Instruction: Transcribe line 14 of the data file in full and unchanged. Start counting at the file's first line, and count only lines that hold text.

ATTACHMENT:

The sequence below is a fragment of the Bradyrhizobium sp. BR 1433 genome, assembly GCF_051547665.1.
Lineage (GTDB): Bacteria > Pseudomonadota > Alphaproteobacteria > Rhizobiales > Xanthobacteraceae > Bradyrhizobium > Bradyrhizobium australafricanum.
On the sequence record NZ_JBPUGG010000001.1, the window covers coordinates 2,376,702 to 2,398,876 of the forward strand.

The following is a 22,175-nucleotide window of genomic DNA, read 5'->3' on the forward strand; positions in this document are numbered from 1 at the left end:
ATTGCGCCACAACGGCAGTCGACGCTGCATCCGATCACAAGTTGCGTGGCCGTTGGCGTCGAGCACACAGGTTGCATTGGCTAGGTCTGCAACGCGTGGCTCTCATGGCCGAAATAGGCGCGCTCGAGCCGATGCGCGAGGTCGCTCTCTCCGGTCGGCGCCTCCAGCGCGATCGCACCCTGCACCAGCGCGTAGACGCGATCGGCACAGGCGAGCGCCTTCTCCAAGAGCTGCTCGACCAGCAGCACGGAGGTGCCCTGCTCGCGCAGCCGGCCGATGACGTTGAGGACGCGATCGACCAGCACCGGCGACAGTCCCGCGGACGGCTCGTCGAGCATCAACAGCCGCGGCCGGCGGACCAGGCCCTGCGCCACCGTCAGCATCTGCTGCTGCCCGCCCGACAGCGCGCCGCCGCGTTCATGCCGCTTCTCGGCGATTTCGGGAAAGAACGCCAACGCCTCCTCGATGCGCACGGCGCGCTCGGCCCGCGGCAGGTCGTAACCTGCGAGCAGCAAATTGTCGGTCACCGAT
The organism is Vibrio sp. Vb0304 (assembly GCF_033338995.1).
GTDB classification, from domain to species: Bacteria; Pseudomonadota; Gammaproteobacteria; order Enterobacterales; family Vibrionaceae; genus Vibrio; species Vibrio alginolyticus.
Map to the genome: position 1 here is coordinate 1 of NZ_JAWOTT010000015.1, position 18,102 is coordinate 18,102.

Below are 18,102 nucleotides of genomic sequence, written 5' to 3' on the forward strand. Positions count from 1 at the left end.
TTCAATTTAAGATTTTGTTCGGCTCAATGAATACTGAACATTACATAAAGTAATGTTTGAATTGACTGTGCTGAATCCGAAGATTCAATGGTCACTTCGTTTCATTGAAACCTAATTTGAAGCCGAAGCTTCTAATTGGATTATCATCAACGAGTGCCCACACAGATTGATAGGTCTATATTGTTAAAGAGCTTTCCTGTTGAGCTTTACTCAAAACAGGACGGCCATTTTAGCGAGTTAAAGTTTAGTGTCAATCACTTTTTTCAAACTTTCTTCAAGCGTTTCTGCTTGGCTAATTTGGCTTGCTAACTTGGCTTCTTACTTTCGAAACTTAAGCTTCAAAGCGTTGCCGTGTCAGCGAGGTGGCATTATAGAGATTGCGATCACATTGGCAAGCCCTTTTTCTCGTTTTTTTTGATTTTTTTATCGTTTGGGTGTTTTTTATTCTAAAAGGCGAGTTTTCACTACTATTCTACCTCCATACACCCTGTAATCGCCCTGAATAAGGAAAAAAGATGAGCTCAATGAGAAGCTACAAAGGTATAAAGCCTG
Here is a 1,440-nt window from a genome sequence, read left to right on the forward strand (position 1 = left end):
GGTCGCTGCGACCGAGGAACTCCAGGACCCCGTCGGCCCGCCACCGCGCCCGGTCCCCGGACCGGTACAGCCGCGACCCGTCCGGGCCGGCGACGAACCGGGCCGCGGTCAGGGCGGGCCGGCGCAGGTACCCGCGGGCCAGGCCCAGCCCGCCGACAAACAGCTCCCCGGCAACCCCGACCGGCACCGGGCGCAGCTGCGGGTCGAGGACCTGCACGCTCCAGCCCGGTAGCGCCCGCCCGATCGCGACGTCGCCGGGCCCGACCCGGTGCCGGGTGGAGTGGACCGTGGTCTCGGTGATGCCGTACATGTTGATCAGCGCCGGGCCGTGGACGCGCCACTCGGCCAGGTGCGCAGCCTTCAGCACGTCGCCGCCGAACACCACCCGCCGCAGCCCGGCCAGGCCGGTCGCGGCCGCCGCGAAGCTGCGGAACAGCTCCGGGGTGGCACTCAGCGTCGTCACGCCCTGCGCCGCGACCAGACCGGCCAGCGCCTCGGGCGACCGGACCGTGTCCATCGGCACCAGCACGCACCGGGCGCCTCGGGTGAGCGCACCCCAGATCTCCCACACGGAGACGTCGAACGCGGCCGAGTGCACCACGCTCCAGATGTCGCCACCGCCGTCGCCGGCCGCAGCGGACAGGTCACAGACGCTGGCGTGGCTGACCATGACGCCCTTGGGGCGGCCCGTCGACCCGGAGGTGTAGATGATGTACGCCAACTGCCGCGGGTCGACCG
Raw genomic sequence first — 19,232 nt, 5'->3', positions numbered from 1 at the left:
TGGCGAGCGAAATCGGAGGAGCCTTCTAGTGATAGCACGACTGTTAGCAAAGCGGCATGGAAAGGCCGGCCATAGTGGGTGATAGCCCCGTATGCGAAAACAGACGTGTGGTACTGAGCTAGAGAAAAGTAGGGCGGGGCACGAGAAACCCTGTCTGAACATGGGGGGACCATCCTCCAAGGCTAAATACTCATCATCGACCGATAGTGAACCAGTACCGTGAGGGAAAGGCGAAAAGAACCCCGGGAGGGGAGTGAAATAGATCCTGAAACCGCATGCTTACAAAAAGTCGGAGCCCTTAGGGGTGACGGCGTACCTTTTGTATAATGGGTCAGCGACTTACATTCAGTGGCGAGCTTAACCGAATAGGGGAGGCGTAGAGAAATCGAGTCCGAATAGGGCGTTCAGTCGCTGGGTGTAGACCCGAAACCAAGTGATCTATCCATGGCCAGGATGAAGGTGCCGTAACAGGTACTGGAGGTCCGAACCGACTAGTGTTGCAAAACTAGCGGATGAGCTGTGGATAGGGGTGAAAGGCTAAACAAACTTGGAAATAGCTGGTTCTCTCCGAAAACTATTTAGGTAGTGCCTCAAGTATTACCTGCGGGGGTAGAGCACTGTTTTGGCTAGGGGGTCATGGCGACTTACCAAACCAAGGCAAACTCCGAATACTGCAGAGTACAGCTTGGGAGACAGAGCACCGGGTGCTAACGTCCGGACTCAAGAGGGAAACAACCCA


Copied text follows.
TGGCGAGCGAAATCGGAGGAGCCTTCTAGTGATAGCACGACTGTTAGCAAAGCGGCATGGAAAGGCCGGCCATAGTGGGTGATAGCCCCGTATGCGAAAACAGACGTGTGGTACTGAGCTAGAGAAAAGTAGGGCGGGGCACGAGAAACCCTGTCTGAACATGGGGGGACCATCCTCCAAGGCTAAATACTCATCATCGACCGATAGTGAACCAGTACCGTGAGGGAAAGGCGAAAAGAACCCCGGGAGGGGAGTGAAATAGATCCTGAAACCGCATGCTTACAAAAAGTCGGAGCCCTTAGGGGTGACGGCGTACCTTTTGTATAATGGGTCAGCGACTTACATTCAGTGGCGAGCTTAACCGAATAGGGGAGGCGTAGAGAAATCGAGTCCGAATAGGGCGTTCAGTCGCTGGGTGTAGACCCGAAACCAAGTGATCTATCCATGGCCAGGATGAAGGTGCCGTAACAGGTACTGGAGGTCCGAACCGACTAGTGTTGCAAAACTAGCGGATGAGCTGTGGATAGGGGTGAAAGGCTAAACAAACTTGGAAATAGCTGGTTCTCTCCGAAAACTATTTAGGTAGTGCCTCAAGTATTACCTGCGGGGGTAGAGCACTGTTTTGGCTAGGGGGTCATGGCGACTTACCAAACCAAGGCAAACTCCGAATACTGCAGAGTACAGCTTGGGAGACAGAGCACCGGGTGCTAACGTCCGGACTCAAGAGGGAAACAACCCA